By Gaspar Ruiz-Canela
Bangkok, Sep 3 (EFE).- Controversial Philippine President Rodrigo Duterte and his daughter Sara are keeping the country in suspense about whether they’ll run together in May’s elections, although analysts suggest there will be some kind of agreement between the two and polls already see them as favorites.
Philippine law does not allow presidents to stand for re-election, so Duterte has announced he will run for vice president while his daughter Sara, mayor of Davao, has not yet announced whether she will contest the presidency.
“Nothing is certain. But you can foresee that there will be some kind of agreement between Sara Duterte and Rodrigo Duterte if they both run for the highest body of power,” Enrico Gloria, international relations professor at the University of the Philippines, told EFE.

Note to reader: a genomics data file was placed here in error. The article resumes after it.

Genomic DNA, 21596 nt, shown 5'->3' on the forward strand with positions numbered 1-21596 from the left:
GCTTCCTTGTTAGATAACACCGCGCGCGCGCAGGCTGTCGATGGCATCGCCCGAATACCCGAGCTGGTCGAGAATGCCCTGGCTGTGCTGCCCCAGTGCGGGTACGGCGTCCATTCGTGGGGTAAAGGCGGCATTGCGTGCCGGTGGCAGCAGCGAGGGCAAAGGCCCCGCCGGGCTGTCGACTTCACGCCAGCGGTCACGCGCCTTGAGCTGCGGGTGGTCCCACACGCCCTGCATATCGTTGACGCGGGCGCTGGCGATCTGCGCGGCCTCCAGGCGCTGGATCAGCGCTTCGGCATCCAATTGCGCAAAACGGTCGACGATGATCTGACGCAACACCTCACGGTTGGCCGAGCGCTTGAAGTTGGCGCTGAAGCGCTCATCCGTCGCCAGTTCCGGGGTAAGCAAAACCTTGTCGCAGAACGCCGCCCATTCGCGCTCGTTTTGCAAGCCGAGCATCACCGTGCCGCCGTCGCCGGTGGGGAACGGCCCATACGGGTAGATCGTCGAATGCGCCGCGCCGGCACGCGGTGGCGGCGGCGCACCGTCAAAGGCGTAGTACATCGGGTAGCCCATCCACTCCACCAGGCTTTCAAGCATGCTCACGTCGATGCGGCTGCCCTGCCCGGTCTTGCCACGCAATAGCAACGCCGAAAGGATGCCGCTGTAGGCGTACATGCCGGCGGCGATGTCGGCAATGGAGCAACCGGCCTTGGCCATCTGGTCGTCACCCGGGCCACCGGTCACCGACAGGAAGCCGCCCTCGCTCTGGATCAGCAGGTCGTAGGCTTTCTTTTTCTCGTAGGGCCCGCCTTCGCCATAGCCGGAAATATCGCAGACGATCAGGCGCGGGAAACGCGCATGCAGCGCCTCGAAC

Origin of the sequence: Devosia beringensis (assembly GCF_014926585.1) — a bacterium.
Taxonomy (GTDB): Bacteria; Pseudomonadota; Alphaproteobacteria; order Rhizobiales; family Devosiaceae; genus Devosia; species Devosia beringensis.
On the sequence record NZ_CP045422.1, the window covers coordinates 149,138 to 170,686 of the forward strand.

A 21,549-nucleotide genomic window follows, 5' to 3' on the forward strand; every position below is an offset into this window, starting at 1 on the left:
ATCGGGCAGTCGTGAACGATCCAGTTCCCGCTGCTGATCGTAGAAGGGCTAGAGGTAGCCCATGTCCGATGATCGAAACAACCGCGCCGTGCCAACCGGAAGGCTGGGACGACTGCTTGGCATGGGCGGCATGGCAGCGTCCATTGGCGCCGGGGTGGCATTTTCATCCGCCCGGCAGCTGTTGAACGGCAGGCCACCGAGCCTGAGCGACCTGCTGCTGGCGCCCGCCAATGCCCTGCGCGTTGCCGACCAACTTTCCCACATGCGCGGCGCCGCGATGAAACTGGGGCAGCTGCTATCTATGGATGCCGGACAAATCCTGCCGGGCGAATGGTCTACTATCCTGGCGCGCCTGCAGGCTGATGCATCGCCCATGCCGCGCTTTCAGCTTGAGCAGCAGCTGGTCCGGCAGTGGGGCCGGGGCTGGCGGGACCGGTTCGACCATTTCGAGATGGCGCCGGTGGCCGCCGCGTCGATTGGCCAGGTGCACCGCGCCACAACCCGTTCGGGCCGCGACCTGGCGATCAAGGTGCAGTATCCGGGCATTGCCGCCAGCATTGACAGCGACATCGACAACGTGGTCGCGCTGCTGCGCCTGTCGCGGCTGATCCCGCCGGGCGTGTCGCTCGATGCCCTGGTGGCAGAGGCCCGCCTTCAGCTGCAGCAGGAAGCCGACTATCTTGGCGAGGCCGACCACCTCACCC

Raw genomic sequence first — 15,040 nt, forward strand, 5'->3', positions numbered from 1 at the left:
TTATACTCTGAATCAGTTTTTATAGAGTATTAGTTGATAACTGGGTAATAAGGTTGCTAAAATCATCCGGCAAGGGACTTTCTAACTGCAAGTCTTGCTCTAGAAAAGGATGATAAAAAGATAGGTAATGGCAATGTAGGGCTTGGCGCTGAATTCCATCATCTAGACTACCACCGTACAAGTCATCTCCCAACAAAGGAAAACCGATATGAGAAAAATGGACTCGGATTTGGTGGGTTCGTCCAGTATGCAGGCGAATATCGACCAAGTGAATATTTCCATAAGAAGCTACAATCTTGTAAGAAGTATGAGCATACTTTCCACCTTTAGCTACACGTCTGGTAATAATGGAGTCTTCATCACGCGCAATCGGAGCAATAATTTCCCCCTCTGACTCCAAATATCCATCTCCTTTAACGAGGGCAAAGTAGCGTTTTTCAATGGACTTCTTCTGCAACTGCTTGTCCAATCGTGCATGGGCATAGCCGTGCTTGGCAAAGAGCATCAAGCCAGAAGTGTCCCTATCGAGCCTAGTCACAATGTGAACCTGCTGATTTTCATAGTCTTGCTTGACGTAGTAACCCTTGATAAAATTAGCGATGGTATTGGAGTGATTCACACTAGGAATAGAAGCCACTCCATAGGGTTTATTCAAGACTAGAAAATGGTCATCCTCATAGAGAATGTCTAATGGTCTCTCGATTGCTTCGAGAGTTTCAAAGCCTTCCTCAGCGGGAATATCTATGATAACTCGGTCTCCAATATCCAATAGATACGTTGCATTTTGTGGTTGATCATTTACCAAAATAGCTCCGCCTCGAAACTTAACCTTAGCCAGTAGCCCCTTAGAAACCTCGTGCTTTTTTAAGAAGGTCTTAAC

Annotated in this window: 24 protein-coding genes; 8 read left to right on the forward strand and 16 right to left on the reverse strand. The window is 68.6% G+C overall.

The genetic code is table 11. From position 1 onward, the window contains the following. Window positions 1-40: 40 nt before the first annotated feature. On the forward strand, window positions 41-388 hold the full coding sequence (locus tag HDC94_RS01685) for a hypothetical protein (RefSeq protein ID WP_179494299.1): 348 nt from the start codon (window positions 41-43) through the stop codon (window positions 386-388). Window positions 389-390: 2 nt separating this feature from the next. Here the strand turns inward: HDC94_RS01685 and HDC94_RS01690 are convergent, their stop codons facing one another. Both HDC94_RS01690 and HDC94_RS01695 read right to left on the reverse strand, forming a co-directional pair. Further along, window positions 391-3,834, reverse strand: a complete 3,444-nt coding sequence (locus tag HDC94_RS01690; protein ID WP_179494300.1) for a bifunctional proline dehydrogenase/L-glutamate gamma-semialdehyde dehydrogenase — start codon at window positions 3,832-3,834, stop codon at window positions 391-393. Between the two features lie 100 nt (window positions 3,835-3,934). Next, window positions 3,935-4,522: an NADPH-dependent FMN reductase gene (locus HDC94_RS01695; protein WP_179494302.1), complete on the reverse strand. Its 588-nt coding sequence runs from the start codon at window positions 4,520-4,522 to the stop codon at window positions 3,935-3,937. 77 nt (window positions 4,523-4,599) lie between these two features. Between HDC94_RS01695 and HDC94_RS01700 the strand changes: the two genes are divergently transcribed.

Gloria said Sara is known for “having her own political agenda independent of her father, but not so different that she goes against the spirit of her father’s priorities.”
Gloria also believes Rodrigo Duterte will seek some kind of protection against possible lawsuits for his war on drugs, although the vice presidency does not grant him the immunity he enjoys as head of state.
“I would say being vice president would give you some special immunity if a close candidate (for example, Sara) wins the presidency (…),” Enrico said.
The expert said Duterte as vice president, with an allied president, could increase his control over the country’s institutions and would damage the capacity of any opposition movement.
“I will run for vice president. I am worried about drugs, insurgents. Well, first insurgents, then crime, drugs,” Duterte said last week, confirming his candidacy under his formation, the Philippine Democratic Party-Power of the Town.
From Davao, Duterte’s southern fiefdom, Sara has not finished announcing her candidacy, although they are already favorites in opinion polls.
According to a Pulse Asia Research poll in July, Sara would be the favorite presidential candidate, with 28 percent of respondents’ support, while her father was the most supported potential vice president, with 18 percent. EFE